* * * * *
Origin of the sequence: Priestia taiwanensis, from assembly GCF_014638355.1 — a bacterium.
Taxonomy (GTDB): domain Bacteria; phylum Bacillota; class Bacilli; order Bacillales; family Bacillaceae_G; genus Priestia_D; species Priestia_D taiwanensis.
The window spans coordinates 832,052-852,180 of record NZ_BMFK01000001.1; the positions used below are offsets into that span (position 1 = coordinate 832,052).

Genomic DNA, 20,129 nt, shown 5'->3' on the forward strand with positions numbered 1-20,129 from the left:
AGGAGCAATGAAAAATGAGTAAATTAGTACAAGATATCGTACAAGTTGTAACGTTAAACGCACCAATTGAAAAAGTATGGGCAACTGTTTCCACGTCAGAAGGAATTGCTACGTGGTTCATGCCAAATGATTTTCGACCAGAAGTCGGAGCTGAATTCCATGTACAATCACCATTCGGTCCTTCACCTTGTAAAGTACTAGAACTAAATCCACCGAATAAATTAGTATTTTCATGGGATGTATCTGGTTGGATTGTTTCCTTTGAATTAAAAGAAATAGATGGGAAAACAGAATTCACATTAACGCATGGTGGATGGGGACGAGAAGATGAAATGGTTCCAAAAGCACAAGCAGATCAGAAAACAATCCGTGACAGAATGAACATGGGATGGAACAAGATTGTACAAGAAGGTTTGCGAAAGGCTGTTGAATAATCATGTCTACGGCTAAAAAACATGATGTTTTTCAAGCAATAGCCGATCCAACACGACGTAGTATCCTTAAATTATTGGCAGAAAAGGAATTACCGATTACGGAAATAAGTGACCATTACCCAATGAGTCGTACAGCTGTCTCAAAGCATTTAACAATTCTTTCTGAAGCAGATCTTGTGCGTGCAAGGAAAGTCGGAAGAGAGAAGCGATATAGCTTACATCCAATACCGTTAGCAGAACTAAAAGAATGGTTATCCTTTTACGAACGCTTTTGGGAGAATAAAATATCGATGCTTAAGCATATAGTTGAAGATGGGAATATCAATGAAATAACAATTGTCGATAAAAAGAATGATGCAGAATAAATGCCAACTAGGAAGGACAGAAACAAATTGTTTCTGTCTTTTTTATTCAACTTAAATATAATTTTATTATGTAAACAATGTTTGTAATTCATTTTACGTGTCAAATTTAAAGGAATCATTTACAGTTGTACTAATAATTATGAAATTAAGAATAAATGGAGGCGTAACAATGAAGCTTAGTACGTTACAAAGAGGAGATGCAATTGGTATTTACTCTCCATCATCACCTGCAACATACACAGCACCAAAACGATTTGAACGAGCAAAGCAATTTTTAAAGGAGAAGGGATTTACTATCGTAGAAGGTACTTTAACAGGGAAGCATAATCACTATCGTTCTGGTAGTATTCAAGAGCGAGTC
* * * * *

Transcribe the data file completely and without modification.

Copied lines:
Origin of the sequence: Priestia taiwanensis, from assembly GCF_014638355.1 — a bacterium.
Taxonomy (GTDB): domain Bacteria; phylum Bacillota; class Bacilli; order Bacillales; family Bacillaceae_G; genus Priestia_D; species Priestia_D taiwanensis.
The window spans coordinates 832,052-852,180 of record NZ_BMFK01000001.1; the positions used below are offsets into that span (position 1 = coordinate 832,052).

Genomic DNA, 20,129 nt, shown 5'->3' on the forward strand with positions numbered 1-20,129 from the left:
AGGAGCAATGAAAAATGAGTAAATTAGTACAAGATATCGTACAAGTTGTAACGTTAAACGCACCAATTGAAAAAGTATGGGCAACTGTTTCCACGTCAGAAGGAATTGCTACGTGGTTCATGCCAAATGATTTTCGACCAGAAGTCGGAGCTGAATTCCATGTACAATCACCATTCGGTCCTTCACCTTGTAAAGTACTAGAACTAAATCCACCGAATAAATTAGTATTTTCATGGGATGTATCTGGTTGGATTGTTTCCTTTGAATTAAAAGAAATAGATGGGAAAACAGAATTCACATTAACGCATGGTGGATGGGGACGAGAAGATGAAATGGTTCCAAAAGCACAAGCAGATCAGAAAACAATCCGTGACAGAATGAACATGGGATGGAACAAGATTGTACAAGAAGGTTTGCGAAAGGCTGTTGAATAATCATGTCTACGGCTAAAAAACATGATGTTTTTCAAGCAATAGCCGATCCAACACGACGTAGTATCCTTAAATTATTGGCAGAAAAGGAATTACCGATTACGGAAATAAGTGACCATTACCCAATGAGTCGTACAGCTGTCTCAAAGCATTTAACAATTCTTTCTGAAGCAGATCTTGTGCGTGCAAGGAAAGTCGGAAGAGAGAAGCGATATAGCTTACATCCAATACCGTTAGCAGAACTAAAAGAATGGTTATCCTTTTACGAACGCTTTTGGGAGAATAAAATATCGATGCTTAAGCATATAGTTGAAGATGGGAATATCAATGAAATAACAATTGTCGATAAAAAGAATGATGCAGAATAAATGCCAACTAGGAAGGACAGAAACAAATTGTTTCTGTCTTTTTTATTCAACTTAAATATAATTTTATTATGTAAACAATGTTTGTAATTCATTTTACGTGTCAAATTTAAAGGAATCATTTACAGTTGTACTAATAATTATGAAATTAAGAATAAATGGAGGCGTAACAATGAAGCTTAGTACGTTACAAAGAGGAGATGCAATTGGTATTTACTCTCCATCATCACCTGCAACATACACAGCACCAAAACGATTTGAACGAGCAAAGCAATTTTTAAAGGAGAAGGGATTTACTATCGTAGAAGGTACTTTAACAGGGAAGCATAATCACTATCGTTCTGGTAGTATTCAAGAGCGAGTC